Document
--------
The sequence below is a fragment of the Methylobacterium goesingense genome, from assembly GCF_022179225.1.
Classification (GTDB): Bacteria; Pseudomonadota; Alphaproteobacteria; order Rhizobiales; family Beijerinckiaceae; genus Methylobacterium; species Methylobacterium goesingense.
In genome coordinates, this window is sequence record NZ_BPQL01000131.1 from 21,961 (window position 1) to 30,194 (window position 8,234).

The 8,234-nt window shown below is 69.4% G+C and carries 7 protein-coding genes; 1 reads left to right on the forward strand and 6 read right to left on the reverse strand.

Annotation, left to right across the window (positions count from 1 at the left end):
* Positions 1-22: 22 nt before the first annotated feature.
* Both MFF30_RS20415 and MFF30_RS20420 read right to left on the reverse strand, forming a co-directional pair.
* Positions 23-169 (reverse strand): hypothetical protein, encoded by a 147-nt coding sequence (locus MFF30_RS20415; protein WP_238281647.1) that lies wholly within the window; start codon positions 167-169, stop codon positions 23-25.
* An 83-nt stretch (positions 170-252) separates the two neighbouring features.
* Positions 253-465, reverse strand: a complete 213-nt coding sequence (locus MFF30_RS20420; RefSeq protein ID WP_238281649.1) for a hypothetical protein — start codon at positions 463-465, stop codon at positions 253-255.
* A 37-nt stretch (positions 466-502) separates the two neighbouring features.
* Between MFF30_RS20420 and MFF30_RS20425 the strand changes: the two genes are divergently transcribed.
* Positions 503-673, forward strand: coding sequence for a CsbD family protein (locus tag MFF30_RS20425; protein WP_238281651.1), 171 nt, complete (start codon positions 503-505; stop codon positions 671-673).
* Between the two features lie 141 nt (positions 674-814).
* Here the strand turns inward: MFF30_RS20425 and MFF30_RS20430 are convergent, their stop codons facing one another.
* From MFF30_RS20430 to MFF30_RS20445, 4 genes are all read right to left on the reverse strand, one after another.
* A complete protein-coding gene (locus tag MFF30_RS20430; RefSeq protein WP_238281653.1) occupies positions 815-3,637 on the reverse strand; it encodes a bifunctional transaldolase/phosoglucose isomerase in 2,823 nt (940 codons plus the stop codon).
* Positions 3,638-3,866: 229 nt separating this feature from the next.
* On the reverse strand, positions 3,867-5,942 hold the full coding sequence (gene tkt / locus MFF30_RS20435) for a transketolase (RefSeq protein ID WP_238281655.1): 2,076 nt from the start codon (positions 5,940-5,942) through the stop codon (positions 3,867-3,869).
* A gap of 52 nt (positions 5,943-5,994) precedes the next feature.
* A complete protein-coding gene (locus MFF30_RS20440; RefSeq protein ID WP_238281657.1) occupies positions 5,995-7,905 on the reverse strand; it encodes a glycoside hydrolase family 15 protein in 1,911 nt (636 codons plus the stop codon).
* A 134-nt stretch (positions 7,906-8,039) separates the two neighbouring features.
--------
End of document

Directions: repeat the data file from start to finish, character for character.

The sequence below is a fragment of the Methylobacterium goesingense genome, from assembly GCF_022179225.1.
Classification (GTDB): Bacteria; Pseudomonadota; Alphaproteobacteria; order Rhizobiales; family Beijerinckiaceae; genus Methylobacterium; species Methylobacterium goesingense.
In genome coordinates, this window is sequence record NZ_BPQL01000131.1 from 21,961 (window position 1) to 30,194 (window position 8,234).

The 8,234-nt window shown below is 69.4% G+C and carries 7 protein-coding genes; 1 reads left to right on the forward strand and 6 read right to left on the reverse strand.

Annotation, left to right across the window (positions count from 1 at the left end):
* Positions 1-22: 22 nt before the first annotated feature.
* Both MFF30_RS20415 and MFF30_RS20420 read right to left on the reverse strand, forming a co-directional pair.
* Positions 23-169 (reverse strand): hypothetical protein, encoded by a 147-nt coding sequence (locus MFF30_RS20415; protein WP_238281647.1) that lies wholly within the window; start codon positions 167-169, stop codon positions 23-25.
* An 83-nt stretch (positions 170-252) separates the two neighbouring features.
* Positions 253-465, reverse strand: a complete 213-nt coding sequence (locus MFF30_RS20420; RefSeq protein ID WP_238281649.1) for a hypothetical protein — start codon at positions 463-465, stop codon at positions 253-255.
* A 37-nt stretch (positions 466-502) separates the two neighbouring features.
* Between MFF30_RS20420 and MFF30_RS20425 the strand changes: the two genes are divergently transcribed.
* Positions 503-673, forward strand: coding sequence for a CsbD family protein (locus tag MFF30_RS20425; protein WP_238281651.1), 171 nt, complete (start codon positions 503-505; stop codon positions 671-673).
* Between the two features lie 141 nt (positions 674-814).
* Here the strand turns inward: MFF30_RS20425 and MFF30_RS20430 are convergent, their stop codons facing one another.
* From MFF30_RS20430 to MFF30_RS20445, 4 genes are all read right to left on the reverse strand, one after another.
* A complete protein-coding gene (locus tag MFF30_RS20430; RefSeq protein WP_238281653.1) occupies positions 815-3,637 on the reverse strand; it encodes a bifunctional transaldolase/phosoglucose isomerase in 2,823 nt (940 codons plus the stop codon).
* Positions 3,638-3,866: 229 nt separating this feature from the next.
* On the reverse strand, positions 3,867-5,942 hold the full coding sequence (gene tkt / locus MFF30_RS20435) for a transketolase (RefSeq protein ID WP_238281655.1): 2,076 nt from the start codon (positions 5,940-5,942) through the stop codon (positions 3,867-3,869).
* A gap of 52 nt (positions 5,943-5,994) precedes the next feature.
* A complete protein-coding gene (locus MFF30_RS20440; RefSeq protein ID WP_238281657.1) occupies positions 5,995-7,905 on the reverse strand; it encodes a glycoside hydrolase family 15 protein in 1,911 nt (636 codons plus the stop codon).
* A 134-nt stretch (positions 7,906-8,039) separates the two neighbouring features.